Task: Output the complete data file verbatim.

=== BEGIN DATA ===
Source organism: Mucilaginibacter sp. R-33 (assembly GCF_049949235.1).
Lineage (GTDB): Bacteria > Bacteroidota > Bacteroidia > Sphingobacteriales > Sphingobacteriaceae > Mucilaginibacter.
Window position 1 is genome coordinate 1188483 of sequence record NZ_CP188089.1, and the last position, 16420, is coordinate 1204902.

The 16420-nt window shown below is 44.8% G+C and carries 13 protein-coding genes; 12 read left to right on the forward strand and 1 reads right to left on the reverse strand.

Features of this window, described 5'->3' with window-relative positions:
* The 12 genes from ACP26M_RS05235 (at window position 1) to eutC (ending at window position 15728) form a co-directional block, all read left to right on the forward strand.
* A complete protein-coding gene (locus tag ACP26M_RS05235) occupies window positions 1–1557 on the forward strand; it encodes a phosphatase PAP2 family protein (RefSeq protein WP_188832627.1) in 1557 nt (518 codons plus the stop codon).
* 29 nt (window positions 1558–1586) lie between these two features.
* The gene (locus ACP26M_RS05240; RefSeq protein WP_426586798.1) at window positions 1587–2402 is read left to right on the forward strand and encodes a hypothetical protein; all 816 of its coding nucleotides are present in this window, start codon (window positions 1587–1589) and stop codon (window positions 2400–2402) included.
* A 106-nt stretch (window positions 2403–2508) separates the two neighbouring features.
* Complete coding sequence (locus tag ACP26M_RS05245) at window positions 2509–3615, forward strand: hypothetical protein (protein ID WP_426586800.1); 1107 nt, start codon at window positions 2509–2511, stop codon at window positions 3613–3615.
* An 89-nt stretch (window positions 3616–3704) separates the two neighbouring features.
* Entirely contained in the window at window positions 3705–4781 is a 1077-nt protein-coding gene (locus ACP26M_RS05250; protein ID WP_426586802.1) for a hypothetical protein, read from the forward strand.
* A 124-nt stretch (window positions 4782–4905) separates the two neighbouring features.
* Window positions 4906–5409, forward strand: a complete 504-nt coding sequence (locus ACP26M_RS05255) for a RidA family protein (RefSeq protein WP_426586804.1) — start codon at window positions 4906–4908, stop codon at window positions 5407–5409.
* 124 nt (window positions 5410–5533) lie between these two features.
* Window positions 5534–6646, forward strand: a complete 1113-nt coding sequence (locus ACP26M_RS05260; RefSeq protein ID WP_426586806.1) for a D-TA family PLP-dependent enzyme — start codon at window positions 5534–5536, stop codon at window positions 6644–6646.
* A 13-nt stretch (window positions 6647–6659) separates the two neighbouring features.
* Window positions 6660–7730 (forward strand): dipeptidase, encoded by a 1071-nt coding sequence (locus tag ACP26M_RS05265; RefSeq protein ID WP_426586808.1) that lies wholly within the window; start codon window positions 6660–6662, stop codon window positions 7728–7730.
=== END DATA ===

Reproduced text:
Source organism: Mucilaginibacter sp. R-33 (assembly GCF_049949235.1).
Lineage (GTDB): Bacteria > Bacteroidota > Bacteroidia > Sphingobacteriales > Sphingobacteriaceae > Mucilaginibacter.
Window position 1 is genome coordinate 1188483 of sequence record NZ_CP188089.1, and the last position, 16420, is coordinate 1204902.

The 16420-nt window shown below is 44.8% G+C and carries 13 protein-coding genes; 12 read left to right on the forward strand and 1 reads right to left on the reverse strand.

Features of this window, described 5'->3' with window-relative positions:
* The 12 genes from ACP26M_RS05235 (at window position 1) to eutC (ending at window position 15728) form a co-directional block, all read left to right on the forward strand.
* A complete protein-coding gene (locus tag ACP26M_RS05235) occupies window positions 1–1557 on the forward strand; it encodes a phosphatase PAP2 family protein (RefSeq protein WP_188832627.1) in 1557 nt (518 codons plus the stop codon).
* 29 nt (window positions 1558–1586) lie between these two features.
* The gene (locus ACP26M_RS05240; RefSeq protein WP_426586798.1) at window positions 1587–2402 is read left to right on the forward strand and encodes a hypothetical protein; all 816 of its coding nucleotides are present in this window, start codon (window positions 1587–1589) and stop codon (window positions 2400–2402) included.
* A 106-nt stretch (window positions 2403–2508) separates the two neighbouring features.
* Complete coding sequence (locus tag ACP26M_RS05245) at window positions 2509–3615, forward strand: hypothetical protein (protein ID WP_426586800.1); 1107 nt, start codon at window positions 2509–2511, stop codon at window positions 3613–3615.
* An 89-nt stretch (window positions 3616–3704) separates the two neighbouring features.
* Entirely contained in the window at window positions 3705–4781 is a 1077-nt protein-coding gene (locus ACP26M_RS05250; protein ID WP_426586802.1) for a hypothetical protein, read from the forward strand.
* A 124-nt stretch (window positions 4782–4905) separates the two neighbouring features.
* Window positions 4906–5409, forward strand: a complete 504-nt coding sequence (locus ACP26M_RS05255) for a RidA family protein (RefSeq protein WP_426586804.1) — start codon at window positions 4906–4908, stop codon at window positions 5407–5409.
* 124 nt (window positions 5410–5533) lie between these two features.
* Window positions 5534–6646, forward strand: a complete 1113-nt coding sequence (locus ACP26M_RS05260; RefSeq protein ID WP_426586806.1) for a D-TA family PLP-dependent enzyme — start codon at window positions 5534–5536, stop codon at window positions 6644–6646.
* A 13-nt stretch (window positions 6647–6659) separates the two neighbouring features.
* Window positions 6660–7730 (forward strand): dipeptidase, encoded by a 1071-nt coding sequence (locus tag ACP26M_RS05265; RefSeq protein ID WP_426586808.1) that lies wholly within the window; start codon window positions 6660–6662, stop codon window positions 7728–7730.